Motion for Return of Property

Uresti asserts jurisdiction to review the District Court's denial of the motion for return of property exists pursuant to 28 U.S.C. § 1291, and the so-called "anomalous jurisdiction" discussed in Richey v. Smith, 515 F.2d 1239 (5th Cir. 1975), and Hunsucker v. Phinney, 497 F.2d 29 (5th Cir. 1974), cert. denied, 420 U.S. 927, 95 S. Ct. 1124, 43 L. Ed. 2d 397 (1975).

Uresti's citation to Sec. 1291, 28 U.S.C., for appellate jurisdiction is without merit. The standard set forth in DiBella v. United States, 369 U.S. 121, 82 S. Ct. 654, 7 L. Ed. 2d 614 (1962), for appealability of such a pre-indictment motion pursuant to Sec. 1291 states that appeal may be had if "the motion is solely for the return of property and is in no way tied to a criminal prosecution in esse against the movant." Id. at 131-32, 82 S. Ct. at 660. Otherwise, the motion denial is an interlocutory ruling which will be dismissed on appeal because Sec. 1291 limits our jurisdiction to appeals from final decisions.

This court has interpreted the language of DiBella "broadly, holding that only if the motion is 'a collateral attempt to retrieve property and not an effort to suppress evidence in related criminal proceedings is it appealable.' " Simons v. United States, 592 F.2d 251, 252 (5th Cir.), cert. denied, 444 U.S. 835, 100 S. Ct. 69, 62 L. Ed. 2d 45 (1979), quoting United States v. Glassman, 533 F.2d 262 (5th Cir. 1976).

The "related criminal proceedings" language here does not make essential a subsequent indictment to a finding of non-appealability. United States v. Glassman. The relevant focal point is whether or not the motion was made primarily to withhold evidence from the anticipated grand jury hearings and, therefore, not made "solely for the return of property."It is apparent from Uresti's argument on appeal that the motion was made as an effort to exclude review of the subpoenaed documents by the Government and the grand jury for fear that such might lead to indictment. Moreover, the documents concerned an ongoing grand jury investigation of others who might be involved in the alleged fraud, and the grand jury had at that time issued indictments in the case. Therefore, this was not simply "a collateral attempt to retrieve property," but an effort to exclude evidence. As such, the District Court's denial of Uresti's motion for return of property is non-appealable.5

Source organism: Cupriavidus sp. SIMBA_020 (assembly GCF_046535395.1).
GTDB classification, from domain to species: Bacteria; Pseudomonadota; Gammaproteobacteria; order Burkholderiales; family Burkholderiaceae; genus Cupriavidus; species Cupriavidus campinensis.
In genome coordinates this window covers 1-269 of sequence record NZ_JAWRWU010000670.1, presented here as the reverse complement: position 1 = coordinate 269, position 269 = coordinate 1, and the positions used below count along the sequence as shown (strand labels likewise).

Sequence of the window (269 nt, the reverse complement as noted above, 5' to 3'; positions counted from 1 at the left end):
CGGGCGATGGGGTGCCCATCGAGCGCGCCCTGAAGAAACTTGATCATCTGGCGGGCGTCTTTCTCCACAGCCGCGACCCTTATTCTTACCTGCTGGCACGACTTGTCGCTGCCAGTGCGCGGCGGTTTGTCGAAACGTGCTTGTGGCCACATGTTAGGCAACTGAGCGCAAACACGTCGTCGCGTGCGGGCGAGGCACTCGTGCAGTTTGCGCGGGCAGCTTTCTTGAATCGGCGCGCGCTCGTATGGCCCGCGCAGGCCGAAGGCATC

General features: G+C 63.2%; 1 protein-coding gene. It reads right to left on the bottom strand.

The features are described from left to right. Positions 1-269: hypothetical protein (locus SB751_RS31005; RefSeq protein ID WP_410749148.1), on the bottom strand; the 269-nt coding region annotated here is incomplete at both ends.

The "anomalous jurisdiction" phrase in Richey and Hunsucker is utilized to refer to the instance where a suit for return of property is made prior to the initiation of any civil or criminal proceedings flowing from the seizure of that property. As to whether the District Courts have jurisdiction to entertain the suit, this court said "that such actions are governed by equitable principles, whether viewed as based on F.R.Crim.P. 41(e) or on the general equitable jurisdiction of the federal courts." Richey, 515 F.2d at 1243. In short, the District Court has "anomalous jurisdiction" generally to hear a suit for return of property apart from that authority found in Fed. R. Crim. P. 41(e).

It is readily apparent even upon the most cursory review that the notion of "anomalous jurisdiction" as discussed in Richey and Hunsucker pertains to the District Courts and is not a supplement to this court's appellate jurisdiction.

We hold that this court lacks appellate jurisdiction to entertain Uresti's appeal of the order denying his motion for return of the campaign banking papers and records.

Writ of Mandamus

Uresti claims that this court holds jurisdiction to entertain his petition for a writ of mandamus under 28 U.S.C. § 1361 and the All Writs Act, 28 U.S.C. § 1651(a). We do not subscribe to that claim. The very language of Sec. 1361 granting mandamus jurisdiction limits its applicability to the District Court.

Section 1651(a), the All Writs Act, also does not help Uresti. It is settled that Sec. 1651 does not enlarge a court's jurisdiction. As Professor Moore has observed:

Since 28 U.S.C. § 1651 authorizes the issuance of writs only in aid of jurisdiction, and since the jurisdiction of the courts of appeals is solely appellate, the power conferred on them by Sec. 1651 is limited to their appellate jurisdiction.